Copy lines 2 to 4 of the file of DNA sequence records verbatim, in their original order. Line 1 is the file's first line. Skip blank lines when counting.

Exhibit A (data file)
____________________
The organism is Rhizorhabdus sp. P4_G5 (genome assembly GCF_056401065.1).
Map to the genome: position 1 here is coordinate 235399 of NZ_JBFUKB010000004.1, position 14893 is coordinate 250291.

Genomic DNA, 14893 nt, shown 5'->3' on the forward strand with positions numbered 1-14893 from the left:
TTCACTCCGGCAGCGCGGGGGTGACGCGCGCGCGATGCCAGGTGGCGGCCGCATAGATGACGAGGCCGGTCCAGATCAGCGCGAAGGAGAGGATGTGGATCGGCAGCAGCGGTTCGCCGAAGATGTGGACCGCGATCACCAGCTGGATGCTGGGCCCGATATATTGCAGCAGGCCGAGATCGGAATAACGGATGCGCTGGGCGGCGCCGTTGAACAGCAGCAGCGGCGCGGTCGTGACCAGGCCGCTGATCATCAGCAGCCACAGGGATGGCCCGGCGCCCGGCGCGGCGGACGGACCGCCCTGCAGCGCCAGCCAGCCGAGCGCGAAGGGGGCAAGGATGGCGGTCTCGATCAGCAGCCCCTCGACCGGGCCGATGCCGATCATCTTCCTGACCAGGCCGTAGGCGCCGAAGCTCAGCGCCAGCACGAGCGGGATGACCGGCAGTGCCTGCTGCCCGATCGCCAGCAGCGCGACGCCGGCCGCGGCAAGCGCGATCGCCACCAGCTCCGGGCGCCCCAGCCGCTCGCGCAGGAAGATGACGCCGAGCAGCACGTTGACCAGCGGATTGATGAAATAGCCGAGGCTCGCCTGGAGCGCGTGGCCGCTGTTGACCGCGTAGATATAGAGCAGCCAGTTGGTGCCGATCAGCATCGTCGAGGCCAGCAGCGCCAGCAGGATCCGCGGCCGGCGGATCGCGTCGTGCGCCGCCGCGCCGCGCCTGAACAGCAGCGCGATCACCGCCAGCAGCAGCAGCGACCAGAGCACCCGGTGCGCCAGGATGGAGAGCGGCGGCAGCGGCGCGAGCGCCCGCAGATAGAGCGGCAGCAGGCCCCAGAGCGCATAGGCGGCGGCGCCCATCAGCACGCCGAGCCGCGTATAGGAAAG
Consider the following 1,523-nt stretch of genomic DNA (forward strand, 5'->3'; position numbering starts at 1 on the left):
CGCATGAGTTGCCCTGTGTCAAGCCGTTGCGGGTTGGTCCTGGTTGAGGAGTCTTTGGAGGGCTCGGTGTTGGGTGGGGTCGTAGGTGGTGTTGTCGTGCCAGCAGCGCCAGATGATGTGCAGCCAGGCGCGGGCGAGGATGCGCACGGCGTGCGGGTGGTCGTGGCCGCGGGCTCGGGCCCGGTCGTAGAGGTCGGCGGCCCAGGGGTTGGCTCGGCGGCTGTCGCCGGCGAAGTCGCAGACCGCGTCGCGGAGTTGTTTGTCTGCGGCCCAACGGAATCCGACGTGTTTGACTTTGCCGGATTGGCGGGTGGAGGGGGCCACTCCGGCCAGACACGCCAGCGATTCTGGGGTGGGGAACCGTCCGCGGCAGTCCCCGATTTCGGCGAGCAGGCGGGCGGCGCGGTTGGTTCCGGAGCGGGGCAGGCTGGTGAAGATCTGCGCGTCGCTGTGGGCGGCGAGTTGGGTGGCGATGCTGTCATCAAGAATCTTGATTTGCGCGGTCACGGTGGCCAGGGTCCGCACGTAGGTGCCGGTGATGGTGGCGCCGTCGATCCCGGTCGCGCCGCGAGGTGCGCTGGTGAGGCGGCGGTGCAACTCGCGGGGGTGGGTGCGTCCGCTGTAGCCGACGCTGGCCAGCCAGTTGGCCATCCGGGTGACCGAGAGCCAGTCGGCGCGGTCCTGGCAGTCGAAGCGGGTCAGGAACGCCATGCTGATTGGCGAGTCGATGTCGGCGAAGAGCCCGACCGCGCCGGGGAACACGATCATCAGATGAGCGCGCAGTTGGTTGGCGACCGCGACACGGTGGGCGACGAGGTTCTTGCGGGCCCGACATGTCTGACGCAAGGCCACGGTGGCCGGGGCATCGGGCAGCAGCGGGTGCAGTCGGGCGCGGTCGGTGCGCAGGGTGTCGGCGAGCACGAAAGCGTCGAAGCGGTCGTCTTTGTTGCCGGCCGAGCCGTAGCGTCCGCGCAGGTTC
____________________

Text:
Map to the genome: position 1 here is coordinate 235399 of NZ_JBFUKB010000004.1, position 14893 is coordinate 250291.

Genomic DNA, 14893 nt, shown 5'->3' on the forward strand with positions numbered 1-14893 from the left:
TTCACTCCGGCAGCGCGGGGGTGACGCGCGCGCGATGCCAGGTGGCGGCCGCATAGATGACGAGGCCGGTCCAGATCAGCGCGAAGGAGAGGATGTGGATCGGCAGCAGCGGTTCGCCGAAGATGTGGACCGCGATCACCAGCTGGATGCTGGGCCCGATATATTGCAGCAGGCCGAGATCGGAATAACGGATGCGCTGGGCGGCGCCGTTGAACAGCAGCAGCGGCGCGGTCGTGACCAGGCCGCTGATCATCAGCAGCCACAGGGATGGCCCGGCGCCCGGCGCGGCGGACGGACCGCCCTGCAGCGCCAGCCAGCCGAGCGCGAAGGGGGCAAGGATGGCGGTCTCGATCAGCAGCCCCTCGACCGGGCCGATGCCGATCATCTTCCTGACCAGGCCGTAGGCGCCGAAGCTCAGCGCCAGCACGAGCGGGATGACCGGCAGTGCCTGCTGCCCGATCGCCAGCAGCGCGACGCCGGCCGCGGCAAGCGCGATCGCCACCAGCTCCGGGCGCCCCAGCCGCTCGCGCAGGAAGATGACGCCGAGCAGCACGTTGACCAGCGGATTGATGAAATAGCCGAGGCTCGCCTGGAGCGCGTGGCCGCTGTTGACCGCGTAGATATAGAGCAGCCAGTTGGTGCCGATCAGCATCGTCGAGGCCAGCAGCGCCAGCAGGATCCGCGGCCGGCGGATCGCGTCGTGCGCCGCCGCGCCGCGCCTGAACAGCAGCGCGATCACCGCCAGCAGCAGCAGCGACCAGAGCACCCGGTGCGCCAGGATGGAGAGCGGCGGCAGCGGCGCGAGCGCCCGCAGATAGAGCGGCAGCAGGCCCCAGAGCGCATAGGCGGCGGCGCCCATCAGCACGCCGAGCCGCGTATAGGAAAG